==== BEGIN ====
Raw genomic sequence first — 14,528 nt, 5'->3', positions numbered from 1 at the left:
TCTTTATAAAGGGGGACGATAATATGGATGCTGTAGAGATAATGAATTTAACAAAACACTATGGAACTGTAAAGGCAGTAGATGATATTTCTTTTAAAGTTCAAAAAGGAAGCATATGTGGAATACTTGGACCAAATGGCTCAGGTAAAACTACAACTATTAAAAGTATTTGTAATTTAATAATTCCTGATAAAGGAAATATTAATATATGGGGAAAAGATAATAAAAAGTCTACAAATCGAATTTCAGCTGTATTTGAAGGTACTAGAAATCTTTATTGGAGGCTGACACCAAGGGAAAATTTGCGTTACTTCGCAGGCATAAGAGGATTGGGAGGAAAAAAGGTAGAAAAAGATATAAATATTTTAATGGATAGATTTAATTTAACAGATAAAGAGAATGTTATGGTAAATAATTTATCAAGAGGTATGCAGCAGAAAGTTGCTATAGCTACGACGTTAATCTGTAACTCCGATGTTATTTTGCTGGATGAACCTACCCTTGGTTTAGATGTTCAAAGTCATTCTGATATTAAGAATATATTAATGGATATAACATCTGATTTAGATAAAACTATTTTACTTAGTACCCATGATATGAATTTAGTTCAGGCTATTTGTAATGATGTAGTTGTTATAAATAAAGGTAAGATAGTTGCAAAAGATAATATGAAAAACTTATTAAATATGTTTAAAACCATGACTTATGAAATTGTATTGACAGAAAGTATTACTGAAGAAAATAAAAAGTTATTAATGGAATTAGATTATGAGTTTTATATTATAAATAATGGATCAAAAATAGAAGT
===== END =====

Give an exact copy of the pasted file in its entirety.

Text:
Raw genomic sequence first — 14,528 nt, 5'->3', positions numbered from 1 at the left:
TCTTTATAAAGGGGGACGATAATATGGATGCTGTAGAGATAATGAATTTAACAAAACACTATGGAACTGTAAAGGCAGTAGATGATATTTCTTTTAAAGTTCAAAAAGGAAGCATATGTGGAATACTTGGACCAAATGGCTCAGGTAAAACTACAACTATTAAAAGTATTTGTAATTTAATAATTCCTGATAAAGGAAATATTAATATATGGGGAAAAGATAATAAAAAGTCTACAAATCGAATTTCAGCTGTATTTGAAGGTACTAGAAATCTTTATTGGAGGCTGACACCAAGGGAAAATTTGCGTTACTTCGCAGGCATAAGAGGATTGGGAGGAAAAAAGGTAGAAAAAGATATAAATATTTTAATGGATAGATTTAATTTAACAGATAAAGAGAATGTTATGGTAAATAATTTATCAAGAGGTATGCAGCAGAAAGTTGCTATAGCTACGACGTTAATCTGTAACTCCGATGTTATTTTGCTGGATGAACCTACCCTTGGTTTAGATGTTCAAAGTCATTCTGATATTAAGAATATATTAATGGATATAACATCTGATTTAGATAAAACTATTTTACTTAGTACCCATGATATGAATTTAGTTCAGGCTATTTGTAATGATGTAGTTGTTATAAATAAAGGTAAGATAGTTGCAAAAGATAATATGAAAAACTTATTAAATATGTTTAAAACCATGACTTATGAAATTGTATTGACAGAAAGTATTACTGAAGAAAATAAAAAGTTATTAATGGAATTAGATTATGAGTTTTATATTATAAATAATGGATCAAAAATAGAAGT